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Open Access

Cancer/Testis antigens as potential predictors of biochemical recurrence of prostate cancer following radical prostatectomy

  • Takumi Shiraishi1, 2,
  • Naoki Terada1,
  • Yu Zeng1,
  • Takahito Suyama3,
  • Jun Luo1,
  • Bruce Trock1,
  • Prakash Kulkarni1, 4Email author and
  • Robert H Getzenberg1, 4, 5
Journal of Translational Medicine20119:153

https://doi.org/10.1186/1479-5876-9-153

Received: 6 May 2011

Accepted: 14 September 2011

Published: 14 September 2011

Abstract

Background

The Cancer/Testis Antigens (CTAs) are an important group of proteins that are typically restricted to the testis in the normal adult but are aberrantly expressed in several types of cancers. As a result of their restricted expression patterns, the CTAs could serve as unique biomarkers for cancer diagnosis/prognosis. The aim of this study was to identify promising CTAs that are associated with prostate cancer (PCa) recurrence following radical prostatectomy (RP).

Methods

The expression of 5 CTAs was measured by quantitative multiplex real-time PCR using prostate tissue samples obtained from 72 patients with apparently clinically localized PCa with a median of two years follow-up (range, 1 to 14 years).

Results

The expression of CTAs namely, CEP55, NUF2, PBK and TTK were significantly higher while PAGE4 was significantly lower in patients with recurrent disease. All CTAs with the exception of TTK were significantly correlated with the prostatectomy Gleason score, but none were correlated with age, stage, or preoperative PSA levels. In univariate proportional hazards models, CEP55 (HR = 3.59, 95% CI: 1.50-8.60), p = 0.004; NUF2 (HR = 2.28, 95% CI: 1.11-4.67), p = 0.024; and PAGE4 (HR = 0.44, 95% CI: 0.21-0.93), p = 0.031 were significantly associated with the risk of PCa recurrence. However, the results were no longer significant after adjustment for prostatectomy Gleason score.

Conclusions

To our knowledge, this is the first study to identify CTAs as biomarkers that can differentiate patients with recurrent and non-recurrent disease following RP and underscores its potential impact on PCa prognosis and treatment.

Keywords

Radical ProstatectomyNormal ProstateBiochemical RecurrenceNormal Prostate TissueProstate Sample

Background

Prostate cancer (PCa) is the most common malignancy and the second leading cause of male cancer-related death in the U.S. [1]. The introduction of serum prostate-specific antigen (PSA) has dramatically altered and benefited the initial diagnosis of men with PCa. However, the widespread use of PSA testing has resulted in over-detection and over-treatment of potentially indolent disease [2]. Therefore, there is a dire need for better tools to differentiate men that will benefit from definitive therapy from those in whom an active surveillance program may be appropriate. Therefore, in addition to the currently utilized clinical information, we also need better markers that are able to identify men that need definitive or adjuvant therapy after radical prostatectomy (RP).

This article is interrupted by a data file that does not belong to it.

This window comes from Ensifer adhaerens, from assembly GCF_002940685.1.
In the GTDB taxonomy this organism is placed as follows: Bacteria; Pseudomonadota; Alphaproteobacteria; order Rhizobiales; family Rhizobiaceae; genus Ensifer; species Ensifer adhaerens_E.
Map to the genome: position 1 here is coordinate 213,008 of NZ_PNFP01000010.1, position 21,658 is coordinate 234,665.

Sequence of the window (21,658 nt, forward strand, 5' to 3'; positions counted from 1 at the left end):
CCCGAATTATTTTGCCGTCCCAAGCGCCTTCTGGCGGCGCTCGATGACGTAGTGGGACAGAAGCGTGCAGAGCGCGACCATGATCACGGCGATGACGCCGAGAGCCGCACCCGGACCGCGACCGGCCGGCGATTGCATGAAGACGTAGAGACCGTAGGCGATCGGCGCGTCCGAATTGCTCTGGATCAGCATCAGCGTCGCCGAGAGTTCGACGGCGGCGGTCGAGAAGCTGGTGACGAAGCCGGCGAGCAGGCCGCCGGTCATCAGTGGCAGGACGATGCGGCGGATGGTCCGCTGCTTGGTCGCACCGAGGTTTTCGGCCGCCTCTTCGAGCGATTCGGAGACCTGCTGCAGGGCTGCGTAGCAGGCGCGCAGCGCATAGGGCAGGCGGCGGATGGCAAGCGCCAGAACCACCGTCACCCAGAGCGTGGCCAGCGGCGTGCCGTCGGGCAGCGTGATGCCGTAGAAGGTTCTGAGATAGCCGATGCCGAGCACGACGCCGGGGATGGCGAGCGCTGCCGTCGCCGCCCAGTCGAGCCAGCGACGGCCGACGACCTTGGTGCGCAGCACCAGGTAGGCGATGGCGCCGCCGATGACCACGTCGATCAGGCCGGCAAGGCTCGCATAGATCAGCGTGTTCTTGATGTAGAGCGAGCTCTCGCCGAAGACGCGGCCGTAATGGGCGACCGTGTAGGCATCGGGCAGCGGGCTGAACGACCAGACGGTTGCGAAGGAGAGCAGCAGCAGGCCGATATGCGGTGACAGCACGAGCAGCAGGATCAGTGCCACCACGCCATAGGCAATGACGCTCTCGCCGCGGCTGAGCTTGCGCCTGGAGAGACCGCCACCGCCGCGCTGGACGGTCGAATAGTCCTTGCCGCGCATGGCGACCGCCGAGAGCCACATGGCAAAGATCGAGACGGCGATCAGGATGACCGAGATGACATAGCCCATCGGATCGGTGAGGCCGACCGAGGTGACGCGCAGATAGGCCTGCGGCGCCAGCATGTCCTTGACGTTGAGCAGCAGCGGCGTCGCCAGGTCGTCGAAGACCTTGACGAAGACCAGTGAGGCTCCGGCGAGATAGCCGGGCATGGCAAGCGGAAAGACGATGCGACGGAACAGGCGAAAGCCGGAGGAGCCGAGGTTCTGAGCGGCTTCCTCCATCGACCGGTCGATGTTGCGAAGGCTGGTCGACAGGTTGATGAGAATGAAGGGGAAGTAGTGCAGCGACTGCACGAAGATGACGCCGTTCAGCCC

The Cancer/Testis Antigens (CTAs) are a group of proteins that in the normal adult are typically restricted to the testis but are aberrantly expressed in several types of cancers [3]. Although CTAs are generally highly expressed in testis, these genes exhibit heterogeneous expression profiles, and can be classified into testis-restricted, testis/brain-restricted, and testis-selective groups of genes that show additional expression in somatic tissues [4]. Furthermore, the CTAs can be broadly divided into two groups based on their chromosomal location: the CT-X antigens located on the × chromosome and non-X CT antigens located on various autosomes. In the normal testis, the CT-X genes are generally expressed in the spermatogonia, the proliferating germ cells [5]. On the other hand, expression of non-X CT genes appears more dominant in the later stages of germ-cell differentiation, such as in spermatocytes [5]. In several types of cancers, individual CTAs are often associated with advanced disease with poorer outcomes in addition to their specific expression patterns [611]. Additionally, we recently demonstrated that there is a remarkable stage-specific expression of the CTAs in PCa [12]. These observations raised the possibility that the CTAs might serve as unique biomarkers that could potentially be used to distinguish men with aggressive disease who need treatment from men with indolent disease not requiring immediate intervention in PCa.